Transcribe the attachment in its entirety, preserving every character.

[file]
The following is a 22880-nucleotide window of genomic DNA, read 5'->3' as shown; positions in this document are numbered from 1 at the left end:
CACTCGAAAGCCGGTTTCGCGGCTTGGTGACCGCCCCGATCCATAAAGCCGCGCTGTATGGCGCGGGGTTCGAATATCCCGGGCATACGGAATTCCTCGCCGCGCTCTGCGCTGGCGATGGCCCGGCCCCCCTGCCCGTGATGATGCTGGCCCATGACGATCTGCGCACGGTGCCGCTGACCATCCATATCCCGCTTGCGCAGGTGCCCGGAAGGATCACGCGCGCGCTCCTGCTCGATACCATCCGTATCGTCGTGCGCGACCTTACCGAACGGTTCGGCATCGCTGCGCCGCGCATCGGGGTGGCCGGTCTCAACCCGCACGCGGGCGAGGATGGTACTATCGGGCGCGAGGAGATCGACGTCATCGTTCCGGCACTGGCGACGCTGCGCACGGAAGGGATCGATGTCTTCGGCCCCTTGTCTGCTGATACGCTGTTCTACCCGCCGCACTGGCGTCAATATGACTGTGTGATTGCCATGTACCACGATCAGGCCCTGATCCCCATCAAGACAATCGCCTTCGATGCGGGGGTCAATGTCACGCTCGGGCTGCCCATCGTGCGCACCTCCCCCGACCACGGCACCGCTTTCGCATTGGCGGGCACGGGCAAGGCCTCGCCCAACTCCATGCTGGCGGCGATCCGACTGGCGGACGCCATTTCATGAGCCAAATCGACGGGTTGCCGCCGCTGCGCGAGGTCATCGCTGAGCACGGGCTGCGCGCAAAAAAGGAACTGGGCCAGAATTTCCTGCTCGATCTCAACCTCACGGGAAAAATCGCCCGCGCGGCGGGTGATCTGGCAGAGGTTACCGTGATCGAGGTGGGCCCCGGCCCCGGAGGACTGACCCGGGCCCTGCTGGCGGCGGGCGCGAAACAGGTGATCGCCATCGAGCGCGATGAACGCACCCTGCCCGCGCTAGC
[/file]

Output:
The following is a 22880-nucleotide window of genomic DNA, read 5'->3' as shown; positions in this document are numbered from 1 at the left end:
CACTCGAAAGCCGGTTTCGCGGCTTGGTGACCGCCCCGATCCATAAAGCCGCGCTGTATGGCGCGGGGTTCGAATATCCCGGGCATACGGAATTCCTCGCCGCGCTCTGCGCTGGCGATGGCCCGGCCCCCCTGCCCGTGATGATGCTGGCCCATGACGATCTGCGCACGGTGCCGCTGACCATCCATATCCCGCTTGCGCAGGTGCCCGGAAGGATCACGCGCGCGCTCCTGCTCGATACCATCCGTATCGTCGTGCGCGACCTTACCGAACGGTTCGGCATCGCTGCGCCGCGCATCGGGGTGGCCGGTCTCAACCCGCACGCGGGCGAGGATGGTACTATCGGGCGCGAGGAGATCGACGTCATCGTTCCGGCACTGGCGACGCTGCGCACGGAAGGGATCGATGTCTTCGGCCCCTTGTCTGCTGATACGCTGTTCTACCCGCCGCACTGGCGTCAATATGACTGTGTGATTGCCATGTACCACGATCAGGCCCTGATCCCCATCAAGACAATCGCCTTCGATGCGGGGGTCAATGTCACGCTCGGGCTGCCCATCGTGCGCACCTCCCCCGACCACGGCACCGCTTTCGCATTGGCGGGCACGGGCAAGGCCTCGCCCAACTCCATGCTGGCGGCGATCCGACTGGCGGACGCCATTTCATGAGCCAAATCGACGGGTTGCCGCCGCTGCGCGAGGTCATCGCTGAGCACGGGCTGCGCGCAAAAAAGGAACTGGGCCAGAATTTCCTGCTCGATCTCAACCTCACGGGAAAAATCGCCCGCGCGGCGGGTGATCTGGCAGAGGTTACCGTGATCGAGGTGGGCCCCGGCCCCGGAGGACTGACCCGGGCCCTGCTGGCGGCGGGCGCGAAACAGGTGATCGCCATCGAGCGCGATGAACGCACCCTGCCCGCGCTAGC